Continuum Sax: something of a personal history

At the start of 2011, Jarrod announced to us that he was stepping down from Continuum Sax. This was something of a sad moment for me in particular as I’d been performing with Jarrod since I met him in 1989 and I’ve got to say that it feels kind of strange to be continuing the musical journey without him. What began as a bit of fun on band tour became the Senarius saxophone quartet, and, after being finalists in a big television competition in 1995 (ABC Television’s Quest 95) we toured to the UK to perform at the British Saxophone Congress and then did some concerts in Holland with the one and only Niels Bijl and his group, Helikon Saxophon Kwaartet (saxophonists will know Niels as alto saxophonist of the Aurelia Saxophone Quartet). While Senarius SQ didn’t last the distance, it was great to reacquaint myself with Jarrod in Continuum Sax, which I joined in around about 1999 or 2000. I’m a bit vague on the year, though I do remember the first concert I did with them was a Sunday Live performance for ABC Classic FM at Newcastle Conservatorium of Music. We played the Dubois Quartet, Russell Peck’s Drastic Measures and Thierry Escaich’s Tango Virtuoso. None of which we ever played again.

Throughout the next ten years the projects in which Continuum Sax were involved gradually became more elaborate and definitely more challenging artistically. Where repertoire like Drastic Measures posed some technical challenges, we all found that we enjoyed much more working on pieces like the Henri Pousseur Vue sur la jardin interdits and gave Australian premieres of pieces like Donatoni’s Rasch, Dmitri Smirnov’s Fantasia and Elena Firsova’s Far Away. Something about Far Away resonates so strongly with us as Australian musicians. We are, geographically, at a great distance from the centres of the saxophone world and the space that the textures of Firsova’s work evokes is so similar to the sense of landscape that all Australians seem to hold in their hearts. Alongside Margery Smith’s composition Tundra, Far Away became something of a touchstone for what we were all on about.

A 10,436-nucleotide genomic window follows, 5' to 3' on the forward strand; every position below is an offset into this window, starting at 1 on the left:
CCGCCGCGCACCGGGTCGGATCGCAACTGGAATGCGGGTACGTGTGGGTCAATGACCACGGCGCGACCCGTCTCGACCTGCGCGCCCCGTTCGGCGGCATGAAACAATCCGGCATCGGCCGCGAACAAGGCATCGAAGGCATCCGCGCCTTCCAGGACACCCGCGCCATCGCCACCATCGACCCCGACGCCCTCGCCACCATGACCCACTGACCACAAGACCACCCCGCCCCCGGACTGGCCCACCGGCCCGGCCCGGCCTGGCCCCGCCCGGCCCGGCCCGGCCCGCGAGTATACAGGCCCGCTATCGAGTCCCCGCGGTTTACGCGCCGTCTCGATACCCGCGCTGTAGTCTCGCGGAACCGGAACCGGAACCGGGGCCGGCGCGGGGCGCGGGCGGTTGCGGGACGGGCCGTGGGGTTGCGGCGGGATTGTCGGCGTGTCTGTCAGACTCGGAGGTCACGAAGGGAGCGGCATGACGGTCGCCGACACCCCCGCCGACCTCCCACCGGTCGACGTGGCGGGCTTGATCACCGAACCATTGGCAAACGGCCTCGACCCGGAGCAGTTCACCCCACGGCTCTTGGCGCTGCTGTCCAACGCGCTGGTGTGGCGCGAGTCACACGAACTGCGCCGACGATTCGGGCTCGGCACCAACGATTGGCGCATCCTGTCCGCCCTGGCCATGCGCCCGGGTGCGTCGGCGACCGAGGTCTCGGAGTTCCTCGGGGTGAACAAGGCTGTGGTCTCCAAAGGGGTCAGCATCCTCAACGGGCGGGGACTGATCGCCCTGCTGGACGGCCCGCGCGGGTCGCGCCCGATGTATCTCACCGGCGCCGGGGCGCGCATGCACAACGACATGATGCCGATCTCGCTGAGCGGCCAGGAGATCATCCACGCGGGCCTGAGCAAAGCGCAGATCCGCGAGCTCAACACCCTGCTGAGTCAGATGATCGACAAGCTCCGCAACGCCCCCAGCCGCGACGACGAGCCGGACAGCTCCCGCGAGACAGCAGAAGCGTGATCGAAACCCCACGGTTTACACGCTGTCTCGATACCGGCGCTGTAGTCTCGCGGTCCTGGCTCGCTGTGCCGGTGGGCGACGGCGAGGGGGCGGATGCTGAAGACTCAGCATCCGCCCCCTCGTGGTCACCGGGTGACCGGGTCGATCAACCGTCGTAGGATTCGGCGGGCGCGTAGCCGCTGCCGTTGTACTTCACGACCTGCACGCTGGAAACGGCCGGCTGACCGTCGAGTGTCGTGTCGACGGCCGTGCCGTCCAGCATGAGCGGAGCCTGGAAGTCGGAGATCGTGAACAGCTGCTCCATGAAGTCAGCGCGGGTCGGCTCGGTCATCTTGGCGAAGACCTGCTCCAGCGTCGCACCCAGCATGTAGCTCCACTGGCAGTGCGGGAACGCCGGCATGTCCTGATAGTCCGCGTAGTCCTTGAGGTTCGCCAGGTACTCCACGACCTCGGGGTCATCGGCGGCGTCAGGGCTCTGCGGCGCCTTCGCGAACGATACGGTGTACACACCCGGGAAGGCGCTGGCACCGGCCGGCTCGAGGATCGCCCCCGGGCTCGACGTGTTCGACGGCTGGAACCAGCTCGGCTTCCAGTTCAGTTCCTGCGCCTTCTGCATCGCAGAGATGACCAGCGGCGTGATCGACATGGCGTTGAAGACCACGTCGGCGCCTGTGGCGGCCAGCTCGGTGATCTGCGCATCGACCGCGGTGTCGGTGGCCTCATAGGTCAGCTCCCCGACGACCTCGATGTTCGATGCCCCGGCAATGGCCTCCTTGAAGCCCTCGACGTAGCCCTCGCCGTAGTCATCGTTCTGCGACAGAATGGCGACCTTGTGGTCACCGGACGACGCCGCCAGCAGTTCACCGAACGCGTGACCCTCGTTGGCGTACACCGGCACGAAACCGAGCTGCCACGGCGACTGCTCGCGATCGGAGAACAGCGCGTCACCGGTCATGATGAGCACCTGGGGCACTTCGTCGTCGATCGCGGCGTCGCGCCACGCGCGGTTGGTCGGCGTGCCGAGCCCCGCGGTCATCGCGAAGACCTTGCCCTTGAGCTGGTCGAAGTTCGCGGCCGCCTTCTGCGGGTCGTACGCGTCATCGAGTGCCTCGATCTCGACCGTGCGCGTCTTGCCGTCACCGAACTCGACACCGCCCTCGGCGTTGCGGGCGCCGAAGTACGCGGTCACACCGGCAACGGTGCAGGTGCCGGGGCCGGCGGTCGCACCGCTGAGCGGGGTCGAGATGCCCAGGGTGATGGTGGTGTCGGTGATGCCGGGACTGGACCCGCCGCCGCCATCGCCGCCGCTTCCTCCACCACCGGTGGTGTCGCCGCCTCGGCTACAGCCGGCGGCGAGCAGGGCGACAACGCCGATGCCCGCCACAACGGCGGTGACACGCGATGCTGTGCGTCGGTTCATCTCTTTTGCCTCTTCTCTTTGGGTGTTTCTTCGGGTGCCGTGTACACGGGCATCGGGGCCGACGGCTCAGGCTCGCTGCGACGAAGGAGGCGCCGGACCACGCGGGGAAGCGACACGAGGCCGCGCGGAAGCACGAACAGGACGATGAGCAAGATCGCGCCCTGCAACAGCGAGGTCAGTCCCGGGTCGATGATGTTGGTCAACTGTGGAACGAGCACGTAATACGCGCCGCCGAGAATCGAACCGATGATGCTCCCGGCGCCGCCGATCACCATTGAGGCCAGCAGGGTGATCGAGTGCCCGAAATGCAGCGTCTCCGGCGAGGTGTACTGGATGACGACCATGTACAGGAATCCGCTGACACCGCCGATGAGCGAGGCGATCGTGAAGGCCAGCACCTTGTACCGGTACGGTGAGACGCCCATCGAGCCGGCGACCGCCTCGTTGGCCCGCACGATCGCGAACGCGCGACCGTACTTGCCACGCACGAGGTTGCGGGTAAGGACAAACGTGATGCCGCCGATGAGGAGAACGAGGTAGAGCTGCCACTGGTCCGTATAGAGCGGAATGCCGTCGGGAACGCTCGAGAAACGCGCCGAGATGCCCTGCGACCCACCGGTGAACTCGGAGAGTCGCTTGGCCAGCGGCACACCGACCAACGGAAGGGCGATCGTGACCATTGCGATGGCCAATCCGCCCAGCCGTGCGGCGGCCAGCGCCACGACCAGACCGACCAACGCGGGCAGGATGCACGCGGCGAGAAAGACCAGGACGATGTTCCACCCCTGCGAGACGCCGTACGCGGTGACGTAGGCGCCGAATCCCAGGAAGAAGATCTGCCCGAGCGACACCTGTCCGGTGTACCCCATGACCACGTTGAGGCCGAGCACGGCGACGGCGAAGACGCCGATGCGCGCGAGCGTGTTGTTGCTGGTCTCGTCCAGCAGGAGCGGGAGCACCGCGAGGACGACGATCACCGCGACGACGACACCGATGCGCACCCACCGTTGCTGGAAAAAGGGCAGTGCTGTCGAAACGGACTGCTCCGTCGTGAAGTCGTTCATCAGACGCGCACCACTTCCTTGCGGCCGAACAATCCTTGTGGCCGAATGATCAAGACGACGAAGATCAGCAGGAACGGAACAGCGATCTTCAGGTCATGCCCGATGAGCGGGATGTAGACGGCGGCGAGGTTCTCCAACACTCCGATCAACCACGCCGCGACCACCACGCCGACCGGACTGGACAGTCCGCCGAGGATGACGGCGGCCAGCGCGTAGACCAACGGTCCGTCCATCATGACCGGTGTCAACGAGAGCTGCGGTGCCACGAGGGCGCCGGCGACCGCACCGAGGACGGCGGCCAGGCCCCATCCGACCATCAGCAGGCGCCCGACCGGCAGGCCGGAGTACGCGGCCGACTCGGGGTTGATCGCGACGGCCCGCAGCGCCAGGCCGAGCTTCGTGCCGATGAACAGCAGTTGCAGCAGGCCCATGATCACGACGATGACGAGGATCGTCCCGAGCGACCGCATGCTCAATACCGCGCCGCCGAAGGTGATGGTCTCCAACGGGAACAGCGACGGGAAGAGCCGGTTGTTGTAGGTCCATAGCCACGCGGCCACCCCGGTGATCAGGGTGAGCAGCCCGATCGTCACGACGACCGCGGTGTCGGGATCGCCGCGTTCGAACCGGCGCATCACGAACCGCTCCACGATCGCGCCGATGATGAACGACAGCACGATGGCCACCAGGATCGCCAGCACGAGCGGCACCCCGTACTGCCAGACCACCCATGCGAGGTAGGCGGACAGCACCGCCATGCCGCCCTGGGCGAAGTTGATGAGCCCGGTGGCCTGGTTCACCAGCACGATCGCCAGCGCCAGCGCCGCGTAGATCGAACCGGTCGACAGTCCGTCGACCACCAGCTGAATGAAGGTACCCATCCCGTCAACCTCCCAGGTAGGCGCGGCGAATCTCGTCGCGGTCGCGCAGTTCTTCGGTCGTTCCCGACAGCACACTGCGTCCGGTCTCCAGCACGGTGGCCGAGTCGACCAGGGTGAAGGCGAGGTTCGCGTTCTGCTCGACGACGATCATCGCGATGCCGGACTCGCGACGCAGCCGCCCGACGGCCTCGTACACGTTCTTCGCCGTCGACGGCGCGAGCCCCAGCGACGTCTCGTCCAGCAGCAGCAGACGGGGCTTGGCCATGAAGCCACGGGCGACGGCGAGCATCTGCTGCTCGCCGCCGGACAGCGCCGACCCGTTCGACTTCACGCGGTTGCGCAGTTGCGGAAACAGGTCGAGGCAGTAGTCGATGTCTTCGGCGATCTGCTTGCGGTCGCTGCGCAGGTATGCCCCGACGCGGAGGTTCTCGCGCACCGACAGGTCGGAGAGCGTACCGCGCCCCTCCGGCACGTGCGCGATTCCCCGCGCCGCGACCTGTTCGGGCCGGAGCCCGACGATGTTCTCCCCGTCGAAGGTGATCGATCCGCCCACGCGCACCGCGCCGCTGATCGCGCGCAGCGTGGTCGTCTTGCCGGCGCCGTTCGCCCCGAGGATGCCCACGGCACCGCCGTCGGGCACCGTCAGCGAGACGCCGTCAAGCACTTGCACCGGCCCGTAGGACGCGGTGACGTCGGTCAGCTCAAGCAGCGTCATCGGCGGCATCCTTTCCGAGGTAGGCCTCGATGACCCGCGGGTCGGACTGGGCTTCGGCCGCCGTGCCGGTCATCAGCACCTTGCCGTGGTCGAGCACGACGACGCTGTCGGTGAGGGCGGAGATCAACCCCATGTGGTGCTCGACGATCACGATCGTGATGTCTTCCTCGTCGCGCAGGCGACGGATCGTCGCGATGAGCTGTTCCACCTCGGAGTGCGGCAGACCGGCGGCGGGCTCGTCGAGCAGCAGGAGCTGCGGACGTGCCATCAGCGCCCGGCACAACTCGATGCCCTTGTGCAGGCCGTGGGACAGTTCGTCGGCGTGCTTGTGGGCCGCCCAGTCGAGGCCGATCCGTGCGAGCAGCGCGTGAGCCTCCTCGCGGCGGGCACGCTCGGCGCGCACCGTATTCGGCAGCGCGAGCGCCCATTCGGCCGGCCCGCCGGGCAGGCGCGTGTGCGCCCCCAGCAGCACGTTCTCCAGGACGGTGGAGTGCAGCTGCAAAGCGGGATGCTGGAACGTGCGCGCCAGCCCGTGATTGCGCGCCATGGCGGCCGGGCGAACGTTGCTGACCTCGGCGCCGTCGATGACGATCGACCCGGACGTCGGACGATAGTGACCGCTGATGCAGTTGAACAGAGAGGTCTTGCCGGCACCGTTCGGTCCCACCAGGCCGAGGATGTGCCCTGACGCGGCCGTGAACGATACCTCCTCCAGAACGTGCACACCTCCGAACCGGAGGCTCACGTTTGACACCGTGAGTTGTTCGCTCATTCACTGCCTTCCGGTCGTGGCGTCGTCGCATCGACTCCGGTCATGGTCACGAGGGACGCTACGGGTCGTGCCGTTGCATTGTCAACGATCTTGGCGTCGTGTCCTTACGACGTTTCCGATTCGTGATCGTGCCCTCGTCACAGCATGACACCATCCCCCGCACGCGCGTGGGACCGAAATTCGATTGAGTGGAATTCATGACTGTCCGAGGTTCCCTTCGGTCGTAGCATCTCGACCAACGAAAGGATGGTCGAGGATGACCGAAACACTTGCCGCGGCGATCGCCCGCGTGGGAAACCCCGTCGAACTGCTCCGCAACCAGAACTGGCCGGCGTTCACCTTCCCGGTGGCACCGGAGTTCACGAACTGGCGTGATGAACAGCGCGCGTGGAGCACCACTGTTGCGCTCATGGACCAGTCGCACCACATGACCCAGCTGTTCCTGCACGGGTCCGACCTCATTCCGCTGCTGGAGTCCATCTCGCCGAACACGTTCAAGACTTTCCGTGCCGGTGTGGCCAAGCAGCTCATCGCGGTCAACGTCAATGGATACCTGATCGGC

Alongside exploring challenging international repertoire, the relationships we had with Australia’s composition community has led to so many great pieces being written for us. I hope that Jarrod treasures as much as I do the time we all spent working with composers, particularly when the process led to the creation of works that we were really proud to play, such as Stuart Greenbaum’s Five of One, Half a Dozen of the Other, and Paul Stanhope’s Ockham’s Razor.

In an interesting quirk of history, Jarrod’s time with Continuum Sax ended with the recording sessions for Matthew Hindson’s Videogame Dreaming. This work is based on Matthew’s Five Movements for saxophone quartet that he wrote in 1996 for the Senarius saxophone quartet. When Matthew wrote this piece for Senarius SQ he was well known as an up and coming composer and working with him then it was no wonder that he’s done so well for himself since. When Matthew came back to the saxophone quartet he took the best three movements and revised them to become Videogame Dreaming. The new version was premiered by the SCM saxophone quartet in Shanghai in 2010 and later that year Matthew asked Continuum to perform it for some Musica Viva Australian Music Days events. Then an opportunity to record the work came up at the end of 2010 with Matthew as producer we jumped at the chance. I’ll write a longer performance analysis of the work when the recording is released later this year.

While Jarrod can never be replaced in any ensemble, Nicholas Russoniello has joined us for this year (and hopefully beyond) and we’ve been having a great time working with him over the last couple of months.

Anyway to sign off for this entry, I’d like to again acknowledge that working with Jarrod has always been a pleasure and that I wish him all the very best success for the future. Knowing Jarrod, I have no doubt that he will be valued wherever he is and whatever he puts his energy into. I treasure all the memories of music making with him and hope that he achieves everything that he wishes to in the years to come. Bravo and see you around, Jarrod!